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“How about this,” I suggested, being careful to keep my eye on the GPS—which I’m surprised I really needed at all because I most certainly know the way. “Since it’s getting late and the kids want to swim, I’ll drop you guys off at the house and then I’ll go and do the grocery shopping.”

We’d only just arrived in Florida and were making our way from the airport to our favorite destination. Nope, not Disney, but rather a little house just outside of Davenport—one that is clean, has a pool, comfortable beds, board games, a reasonably sized TV and a comfortable couch for watching Shark Week on The Discovery Channel, and a few extra amenities that make it just perfect for resurrecting six Michiganders exhausted by life’s extreme tempo.

“We can all go with you,” Jen said, turning to look toward the back of the van. “Right, guys?” Her eyes met with the disappointed faces of our four children. One of them—and I won’t say who—let slip a grousing, “Awww.”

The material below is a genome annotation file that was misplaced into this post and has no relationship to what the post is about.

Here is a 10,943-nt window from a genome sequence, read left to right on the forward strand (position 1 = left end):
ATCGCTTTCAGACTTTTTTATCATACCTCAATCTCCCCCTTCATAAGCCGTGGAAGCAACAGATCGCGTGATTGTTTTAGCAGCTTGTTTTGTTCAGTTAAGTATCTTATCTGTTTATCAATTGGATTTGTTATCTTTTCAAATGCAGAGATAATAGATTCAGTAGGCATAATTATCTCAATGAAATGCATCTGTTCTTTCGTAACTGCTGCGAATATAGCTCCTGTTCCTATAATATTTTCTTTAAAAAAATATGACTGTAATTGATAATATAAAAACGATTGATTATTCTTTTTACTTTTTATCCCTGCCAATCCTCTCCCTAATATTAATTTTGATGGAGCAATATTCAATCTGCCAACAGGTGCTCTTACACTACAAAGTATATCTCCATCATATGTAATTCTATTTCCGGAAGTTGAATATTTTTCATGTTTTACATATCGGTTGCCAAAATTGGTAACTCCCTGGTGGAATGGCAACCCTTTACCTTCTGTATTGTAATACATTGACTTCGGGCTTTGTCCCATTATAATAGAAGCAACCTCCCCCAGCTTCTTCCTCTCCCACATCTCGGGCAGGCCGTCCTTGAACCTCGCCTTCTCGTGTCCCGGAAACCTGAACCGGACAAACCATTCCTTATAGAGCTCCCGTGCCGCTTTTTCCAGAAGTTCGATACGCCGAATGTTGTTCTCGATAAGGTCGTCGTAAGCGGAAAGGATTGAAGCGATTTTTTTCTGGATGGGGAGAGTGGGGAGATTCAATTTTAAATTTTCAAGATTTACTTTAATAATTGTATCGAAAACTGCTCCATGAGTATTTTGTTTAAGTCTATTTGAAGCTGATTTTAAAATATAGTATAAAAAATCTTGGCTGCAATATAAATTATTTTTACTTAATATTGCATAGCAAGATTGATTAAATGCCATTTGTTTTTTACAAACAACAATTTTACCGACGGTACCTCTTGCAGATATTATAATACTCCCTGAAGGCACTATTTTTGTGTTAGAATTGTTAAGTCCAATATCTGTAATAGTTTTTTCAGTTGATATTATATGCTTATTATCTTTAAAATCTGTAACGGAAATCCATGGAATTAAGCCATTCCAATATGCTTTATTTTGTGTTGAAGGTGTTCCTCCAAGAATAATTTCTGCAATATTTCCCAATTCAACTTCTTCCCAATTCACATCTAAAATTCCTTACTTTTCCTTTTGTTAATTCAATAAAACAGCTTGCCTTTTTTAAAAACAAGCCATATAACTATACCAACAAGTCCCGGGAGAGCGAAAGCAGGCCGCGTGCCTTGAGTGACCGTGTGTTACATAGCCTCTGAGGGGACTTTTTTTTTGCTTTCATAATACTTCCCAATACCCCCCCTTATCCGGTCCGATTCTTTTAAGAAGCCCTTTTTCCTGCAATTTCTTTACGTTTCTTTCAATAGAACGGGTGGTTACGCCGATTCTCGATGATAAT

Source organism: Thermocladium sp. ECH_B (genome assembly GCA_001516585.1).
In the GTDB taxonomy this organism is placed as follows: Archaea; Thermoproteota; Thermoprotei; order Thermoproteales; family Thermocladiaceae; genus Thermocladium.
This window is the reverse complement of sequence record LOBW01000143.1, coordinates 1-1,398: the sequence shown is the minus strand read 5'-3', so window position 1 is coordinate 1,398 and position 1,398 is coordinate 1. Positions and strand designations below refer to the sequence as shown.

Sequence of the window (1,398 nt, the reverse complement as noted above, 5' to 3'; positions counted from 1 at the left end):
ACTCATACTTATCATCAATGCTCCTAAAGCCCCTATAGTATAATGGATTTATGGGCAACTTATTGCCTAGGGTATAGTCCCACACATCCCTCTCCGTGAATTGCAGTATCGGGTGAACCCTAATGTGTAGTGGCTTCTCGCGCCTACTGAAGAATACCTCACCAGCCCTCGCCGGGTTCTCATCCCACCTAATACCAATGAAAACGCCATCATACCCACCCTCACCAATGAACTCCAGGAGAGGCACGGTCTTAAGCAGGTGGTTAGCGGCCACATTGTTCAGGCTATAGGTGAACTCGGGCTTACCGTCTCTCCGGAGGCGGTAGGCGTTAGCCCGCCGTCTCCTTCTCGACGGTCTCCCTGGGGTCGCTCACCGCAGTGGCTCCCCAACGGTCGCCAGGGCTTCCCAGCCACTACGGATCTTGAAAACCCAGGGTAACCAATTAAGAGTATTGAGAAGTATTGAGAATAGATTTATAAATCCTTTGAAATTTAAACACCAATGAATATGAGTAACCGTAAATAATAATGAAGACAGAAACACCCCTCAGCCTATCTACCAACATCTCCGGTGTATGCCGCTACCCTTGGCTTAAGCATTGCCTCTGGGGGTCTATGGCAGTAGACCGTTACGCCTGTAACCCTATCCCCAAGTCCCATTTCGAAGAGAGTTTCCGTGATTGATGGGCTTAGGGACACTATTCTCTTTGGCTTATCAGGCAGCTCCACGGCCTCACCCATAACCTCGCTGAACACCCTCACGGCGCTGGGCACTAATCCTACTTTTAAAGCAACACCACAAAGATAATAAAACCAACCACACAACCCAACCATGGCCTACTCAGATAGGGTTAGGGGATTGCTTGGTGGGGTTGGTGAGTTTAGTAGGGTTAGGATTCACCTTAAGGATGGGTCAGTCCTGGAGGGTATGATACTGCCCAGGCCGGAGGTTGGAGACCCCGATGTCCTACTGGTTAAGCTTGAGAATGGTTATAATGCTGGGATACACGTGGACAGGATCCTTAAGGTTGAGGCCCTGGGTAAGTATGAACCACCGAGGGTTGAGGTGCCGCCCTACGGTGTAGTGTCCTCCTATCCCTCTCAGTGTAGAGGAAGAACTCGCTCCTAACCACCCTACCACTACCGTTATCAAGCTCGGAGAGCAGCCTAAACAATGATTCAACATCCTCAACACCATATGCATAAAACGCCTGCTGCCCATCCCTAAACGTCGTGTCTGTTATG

“It’s 6:30 now,” I proposed. “It’s getting late. We’ve had dinner. I can take you guys to the house and drop you off, and then I’ll run out and get the groceries and be back as quickly as I can.”

“You sure?” Jen asked with concern. She knew I wanted to get to the house just as much as the little ones.

“I’m sure. You know how I shop.”

“I can go with you,” Josh interrupted.

“You stay and help, Mom,” I returned. “I’ve got the list. I’ll get there and get right back.”

“But it’s everything for the whole ten days,” Jen added, “because last year you said you didn’t want to keep making trips to the store every day.”

“I know.”